Guest Blogger: Diane Ackerman from A Natural History of the Senses. A delightfully fine book!
The stealth of autumn catches one unaware. Was that a goldfinch perching in the late September woods, or the first turning leaf? Early-morning frost sits heavily on the grass and turns barbed wire into a string of stars. On a distant hill, a small square of yellow appears to be a lighted stage. At last the truth dawns on us: Fall is staggering in, right on schedule, with its baggage of chilly nights.
Soon the leaves will start cringing on the trees, and roll up in clenched fists before they actually fall off. Dry seedpods will rattle like tiny gourds, but first there will be weeks of gushing color so bright, so pastel, so confettilike, that people will travel up and down the East Coast just to stare at it — a whole season of leaves.
Where do the colors come from? Sunlight rules most living things with its golden edicts. When the days begin to shorten, soon after the summer solstice on June 21, a tree reconsiders its leaves. All summer it feeds tham so they can process sunlight, but in the dog days of summer, the tree begins pulling nutrients back into its trunk and roots, pares down, and gradually chokes off its leaves. A corky layer of cells forms at the leaves’ slender petioles, then scars over. Undernourished, the leaves stop producing the pigment chlorophyll, and photosynthesis ceases. Animals can migrate, hibernate, or store food to prepare for winter. But where can a tree go? It survives by dropping its leaves, and by the end of autumn only a few fragile threads of fluid-carrying xylem hold leaves to their stems.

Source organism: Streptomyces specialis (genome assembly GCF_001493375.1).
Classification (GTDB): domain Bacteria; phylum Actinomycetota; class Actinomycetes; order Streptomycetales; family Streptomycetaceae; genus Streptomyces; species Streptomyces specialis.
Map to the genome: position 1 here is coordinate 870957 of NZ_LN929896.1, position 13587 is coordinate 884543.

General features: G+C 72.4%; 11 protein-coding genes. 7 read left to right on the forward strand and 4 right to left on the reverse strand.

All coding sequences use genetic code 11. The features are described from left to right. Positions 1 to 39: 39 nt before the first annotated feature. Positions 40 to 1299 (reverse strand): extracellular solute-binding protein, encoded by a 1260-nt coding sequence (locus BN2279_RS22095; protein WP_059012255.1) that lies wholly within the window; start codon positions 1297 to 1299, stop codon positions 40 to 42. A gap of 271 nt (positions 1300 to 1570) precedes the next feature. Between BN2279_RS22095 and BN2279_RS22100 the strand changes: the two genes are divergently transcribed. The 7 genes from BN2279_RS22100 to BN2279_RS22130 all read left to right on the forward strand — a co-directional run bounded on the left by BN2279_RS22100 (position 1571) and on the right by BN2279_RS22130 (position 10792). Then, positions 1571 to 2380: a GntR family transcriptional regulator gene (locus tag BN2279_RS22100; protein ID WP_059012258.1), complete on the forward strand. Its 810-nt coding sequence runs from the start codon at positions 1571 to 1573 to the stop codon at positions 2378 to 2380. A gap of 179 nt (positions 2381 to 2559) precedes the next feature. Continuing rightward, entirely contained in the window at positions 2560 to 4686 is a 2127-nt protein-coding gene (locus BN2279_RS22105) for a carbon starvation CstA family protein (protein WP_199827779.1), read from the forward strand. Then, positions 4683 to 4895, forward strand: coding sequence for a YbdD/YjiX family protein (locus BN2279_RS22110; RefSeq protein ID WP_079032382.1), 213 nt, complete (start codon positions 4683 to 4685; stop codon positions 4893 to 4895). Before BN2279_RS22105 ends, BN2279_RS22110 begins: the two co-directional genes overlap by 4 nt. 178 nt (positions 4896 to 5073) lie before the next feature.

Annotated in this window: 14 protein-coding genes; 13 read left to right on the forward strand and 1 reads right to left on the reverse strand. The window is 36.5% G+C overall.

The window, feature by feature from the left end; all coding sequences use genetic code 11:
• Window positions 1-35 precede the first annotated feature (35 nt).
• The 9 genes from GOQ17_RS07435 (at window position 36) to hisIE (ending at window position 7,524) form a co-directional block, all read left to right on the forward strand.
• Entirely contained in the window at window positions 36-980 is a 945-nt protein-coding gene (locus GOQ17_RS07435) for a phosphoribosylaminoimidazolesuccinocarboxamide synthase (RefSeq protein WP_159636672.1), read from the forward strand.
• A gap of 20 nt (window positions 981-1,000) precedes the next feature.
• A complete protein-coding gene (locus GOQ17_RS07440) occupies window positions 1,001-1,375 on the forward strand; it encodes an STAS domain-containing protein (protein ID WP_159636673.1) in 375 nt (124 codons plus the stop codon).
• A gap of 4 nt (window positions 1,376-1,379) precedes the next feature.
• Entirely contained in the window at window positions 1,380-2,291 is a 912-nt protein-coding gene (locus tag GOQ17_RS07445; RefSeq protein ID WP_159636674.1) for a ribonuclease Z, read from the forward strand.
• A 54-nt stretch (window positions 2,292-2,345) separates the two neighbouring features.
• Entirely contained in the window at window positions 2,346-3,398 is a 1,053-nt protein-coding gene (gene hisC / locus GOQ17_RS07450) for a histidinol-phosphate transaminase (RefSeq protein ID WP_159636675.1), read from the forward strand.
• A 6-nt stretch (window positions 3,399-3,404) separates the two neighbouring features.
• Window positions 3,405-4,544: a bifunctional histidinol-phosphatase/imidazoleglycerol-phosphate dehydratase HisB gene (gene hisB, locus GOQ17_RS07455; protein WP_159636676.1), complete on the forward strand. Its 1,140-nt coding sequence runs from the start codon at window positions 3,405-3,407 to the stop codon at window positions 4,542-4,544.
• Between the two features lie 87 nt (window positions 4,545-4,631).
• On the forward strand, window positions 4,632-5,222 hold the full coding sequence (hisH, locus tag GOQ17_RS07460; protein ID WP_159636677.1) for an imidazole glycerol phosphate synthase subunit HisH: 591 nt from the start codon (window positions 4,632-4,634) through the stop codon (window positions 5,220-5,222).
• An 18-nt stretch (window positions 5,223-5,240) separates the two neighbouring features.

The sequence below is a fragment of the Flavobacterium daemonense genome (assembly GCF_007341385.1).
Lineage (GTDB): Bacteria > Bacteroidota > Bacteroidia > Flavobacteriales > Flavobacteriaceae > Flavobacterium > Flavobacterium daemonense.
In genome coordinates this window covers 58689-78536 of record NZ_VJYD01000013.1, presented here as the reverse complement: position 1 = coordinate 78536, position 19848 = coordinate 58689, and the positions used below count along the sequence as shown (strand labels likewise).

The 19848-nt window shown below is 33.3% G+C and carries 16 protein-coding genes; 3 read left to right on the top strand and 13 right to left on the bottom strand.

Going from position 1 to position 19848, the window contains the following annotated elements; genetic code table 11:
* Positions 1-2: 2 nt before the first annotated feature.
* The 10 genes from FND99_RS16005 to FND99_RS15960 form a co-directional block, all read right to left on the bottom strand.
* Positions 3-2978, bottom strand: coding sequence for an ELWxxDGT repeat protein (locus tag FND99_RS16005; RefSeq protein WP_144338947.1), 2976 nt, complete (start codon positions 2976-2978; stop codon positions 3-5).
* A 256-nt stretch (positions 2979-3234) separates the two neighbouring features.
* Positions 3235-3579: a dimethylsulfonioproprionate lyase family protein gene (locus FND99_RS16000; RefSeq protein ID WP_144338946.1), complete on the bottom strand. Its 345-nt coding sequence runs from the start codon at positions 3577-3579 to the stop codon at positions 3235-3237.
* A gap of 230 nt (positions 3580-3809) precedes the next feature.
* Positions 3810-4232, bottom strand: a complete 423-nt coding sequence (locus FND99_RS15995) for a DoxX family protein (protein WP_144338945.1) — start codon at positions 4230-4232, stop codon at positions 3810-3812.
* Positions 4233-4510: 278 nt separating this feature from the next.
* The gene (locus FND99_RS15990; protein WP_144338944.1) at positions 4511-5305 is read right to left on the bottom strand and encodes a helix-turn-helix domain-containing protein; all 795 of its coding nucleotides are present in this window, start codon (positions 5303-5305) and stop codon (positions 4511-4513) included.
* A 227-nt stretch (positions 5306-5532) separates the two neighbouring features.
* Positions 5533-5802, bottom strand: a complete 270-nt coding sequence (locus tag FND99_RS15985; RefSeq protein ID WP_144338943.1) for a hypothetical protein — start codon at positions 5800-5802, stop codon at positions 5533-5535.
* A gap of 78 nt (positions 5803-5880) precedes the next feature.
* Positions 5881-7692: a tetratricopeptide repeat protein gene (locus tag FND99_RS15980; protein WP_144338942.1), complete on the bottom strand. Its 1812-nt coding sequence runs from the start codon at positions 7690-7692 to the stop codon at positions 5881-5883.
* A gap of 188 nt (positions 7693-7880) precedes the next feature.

An odd feature of the colors is that they don’t seem to have any special purpose. We are predisposed to respond to their beauty. They shimmer with the colors of sunset, spring flowers, the tawny buff of a colt’s pretty rump, the shuddering pink of a blush. There is no adaptive reason for leaves to color so beautifully in the fall anymore than there is for the sky or ocean to be blue. ~